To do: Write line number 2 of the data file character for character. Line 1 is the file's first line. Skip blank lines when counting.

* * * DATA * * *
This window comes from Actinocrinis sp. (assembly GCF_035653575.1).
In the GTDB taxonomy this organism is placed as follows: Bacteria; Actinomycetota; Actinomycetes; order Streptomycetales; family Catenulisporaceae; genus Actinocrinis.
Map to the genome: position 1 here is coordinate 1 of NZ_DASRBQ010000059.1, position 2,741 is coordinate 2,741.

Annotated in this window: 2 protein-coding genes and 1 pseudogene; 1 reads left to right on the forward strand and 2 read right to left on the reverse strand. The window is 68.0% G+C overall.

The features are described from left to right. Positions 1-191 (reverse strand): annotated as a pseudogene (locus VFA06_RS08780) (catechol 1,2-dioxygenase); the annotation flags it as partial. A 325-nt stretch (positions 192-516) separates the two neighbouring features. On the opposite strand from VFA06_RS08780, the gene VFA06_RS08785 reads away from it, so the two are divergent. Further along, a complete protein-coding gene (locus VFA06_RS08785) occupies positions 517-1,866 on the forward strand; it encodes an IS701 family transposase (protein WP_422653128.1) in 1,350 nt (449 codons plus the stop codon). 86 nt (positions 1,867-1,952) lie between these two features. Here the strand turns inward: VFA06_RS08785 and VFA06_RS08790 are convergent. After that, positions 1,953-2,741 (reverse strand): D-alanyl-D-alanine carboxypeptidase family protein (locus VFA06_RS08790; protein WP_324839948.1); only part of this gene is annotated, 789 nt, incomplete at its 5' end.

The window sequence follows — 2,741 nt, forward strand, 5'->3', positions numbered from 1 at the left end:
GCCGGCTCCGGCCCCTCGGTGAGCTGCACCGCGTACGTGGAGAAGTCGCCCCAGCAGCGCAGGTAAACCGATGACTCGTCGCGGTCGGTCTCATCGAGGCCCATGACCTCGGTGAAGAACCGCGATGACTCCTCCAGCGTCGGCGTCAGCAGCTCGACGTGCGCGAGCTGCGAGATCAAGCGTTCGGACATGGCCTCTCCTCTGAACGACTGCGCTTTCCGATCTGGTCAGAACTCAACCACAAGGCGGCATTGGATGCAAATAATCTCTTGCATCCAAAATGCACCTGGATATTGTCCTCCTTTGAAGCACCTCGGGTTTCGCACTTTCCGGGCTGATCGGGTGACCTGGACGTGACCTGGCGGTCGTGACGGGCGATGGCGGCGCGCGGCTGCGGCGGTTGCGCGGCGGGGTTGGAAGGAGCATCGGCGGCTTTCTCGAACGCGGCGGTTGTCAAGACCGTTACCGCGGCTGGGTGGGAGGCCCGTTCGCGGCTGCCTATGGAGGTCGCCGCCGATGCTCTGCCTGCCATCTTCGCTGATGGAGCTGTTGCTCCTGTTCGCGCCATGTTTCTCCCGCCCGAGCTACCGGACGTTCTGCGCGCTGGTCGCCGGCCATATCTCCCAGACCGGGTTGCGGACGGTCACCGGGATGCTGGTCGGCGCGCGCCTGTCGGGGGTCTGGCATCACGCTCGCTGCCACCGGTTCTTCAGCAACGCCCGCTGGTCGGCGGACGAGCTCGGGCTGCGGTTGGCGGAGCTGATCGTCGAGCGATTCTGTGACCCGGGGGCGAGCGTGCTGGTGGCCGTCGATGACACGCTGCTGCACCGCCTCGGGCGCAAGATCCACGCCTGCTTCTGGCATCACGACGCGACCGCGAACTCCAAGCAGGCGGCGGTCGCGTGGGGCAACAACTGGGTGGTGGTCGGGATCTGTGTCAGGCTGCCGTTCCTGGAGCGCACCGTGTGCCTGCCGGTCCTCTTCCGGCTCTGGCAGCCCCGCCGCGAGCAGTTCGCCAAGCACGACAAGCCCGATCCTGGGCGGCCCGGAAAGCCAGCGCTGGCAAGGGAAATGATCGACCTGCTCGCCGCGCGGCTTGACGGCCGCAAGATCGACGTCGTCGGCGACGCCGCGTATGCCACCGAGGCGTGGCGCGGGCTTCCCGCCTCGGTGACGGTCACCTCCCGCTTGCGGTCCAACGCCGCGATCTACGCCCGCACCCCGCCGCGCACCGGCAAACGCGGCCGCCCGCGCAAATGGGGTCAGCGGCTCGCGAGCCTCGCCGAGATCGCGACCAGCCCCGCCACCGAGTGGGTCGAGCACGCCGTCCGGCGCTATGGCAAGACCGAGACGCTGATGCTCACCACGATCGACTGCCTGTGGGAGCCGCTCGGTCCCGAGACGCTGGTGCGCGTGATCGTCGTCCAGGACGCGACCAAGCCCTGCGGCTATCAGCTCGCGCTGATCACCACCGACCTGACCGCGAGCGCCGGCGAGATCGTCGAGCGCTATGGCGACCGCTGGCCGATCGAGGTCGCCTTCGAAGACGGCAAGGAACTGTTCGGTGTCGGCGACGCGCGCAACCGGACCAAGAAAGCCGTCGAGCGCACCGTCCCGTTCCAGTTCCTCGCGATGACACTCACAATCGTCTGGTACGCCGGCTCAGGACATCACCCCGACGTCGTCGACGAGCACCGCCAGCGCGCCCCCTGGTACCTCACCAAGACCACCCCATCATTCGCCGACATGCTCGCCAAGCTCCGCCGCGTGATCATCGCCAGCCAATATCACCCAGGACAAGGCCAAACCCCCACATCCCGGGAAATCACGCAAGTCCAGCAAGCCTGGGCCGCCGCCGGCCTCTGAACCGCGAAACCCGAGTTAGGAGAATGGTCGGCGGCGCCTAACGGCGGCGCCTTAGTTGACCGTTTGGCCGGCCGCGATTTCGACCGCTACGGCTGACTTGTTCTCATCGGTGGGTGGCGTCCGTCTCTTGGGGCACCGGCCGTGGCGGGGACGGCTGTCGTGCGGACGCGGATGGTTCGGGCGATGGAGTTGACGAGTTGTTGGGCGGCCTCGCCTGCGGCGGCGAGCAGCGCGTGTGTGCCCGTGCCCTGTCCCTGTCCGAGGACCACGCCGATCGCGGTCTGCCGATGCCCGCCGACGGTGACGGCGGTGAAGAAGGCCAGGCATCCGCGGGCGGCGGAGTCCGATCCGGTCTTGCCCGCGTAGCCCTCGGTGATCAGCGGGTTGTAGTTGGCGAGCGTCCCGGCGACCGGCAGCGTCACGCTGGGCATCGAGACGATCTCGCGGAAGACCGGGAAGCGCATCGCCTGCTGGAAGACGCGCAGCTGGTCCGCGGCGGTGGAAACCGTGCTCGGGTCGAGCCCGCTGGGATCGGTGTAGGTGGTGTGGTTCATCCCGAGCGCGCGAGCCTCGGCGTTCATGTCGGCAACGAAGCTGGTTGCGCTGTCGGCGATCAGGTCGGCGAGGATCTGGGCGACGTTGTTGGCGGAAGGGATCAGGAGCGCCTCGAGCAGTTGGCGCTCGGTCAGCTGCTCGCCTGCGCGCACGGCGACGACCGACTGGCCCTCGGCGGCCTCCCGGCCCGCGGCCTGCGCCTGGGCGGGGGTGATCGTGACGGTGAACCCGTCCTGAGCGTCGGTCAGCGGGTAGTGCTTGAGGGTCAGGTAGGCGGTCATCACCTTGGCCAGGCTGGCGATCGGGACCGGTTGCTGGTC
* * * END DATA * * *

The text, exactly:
In the GTDB taxonomy this organism is placed as follows: Bacteria; Actinomycetota; Actinomycetes; order Streptomycetales; family Catenulisporaceae; genus Actinocrinis.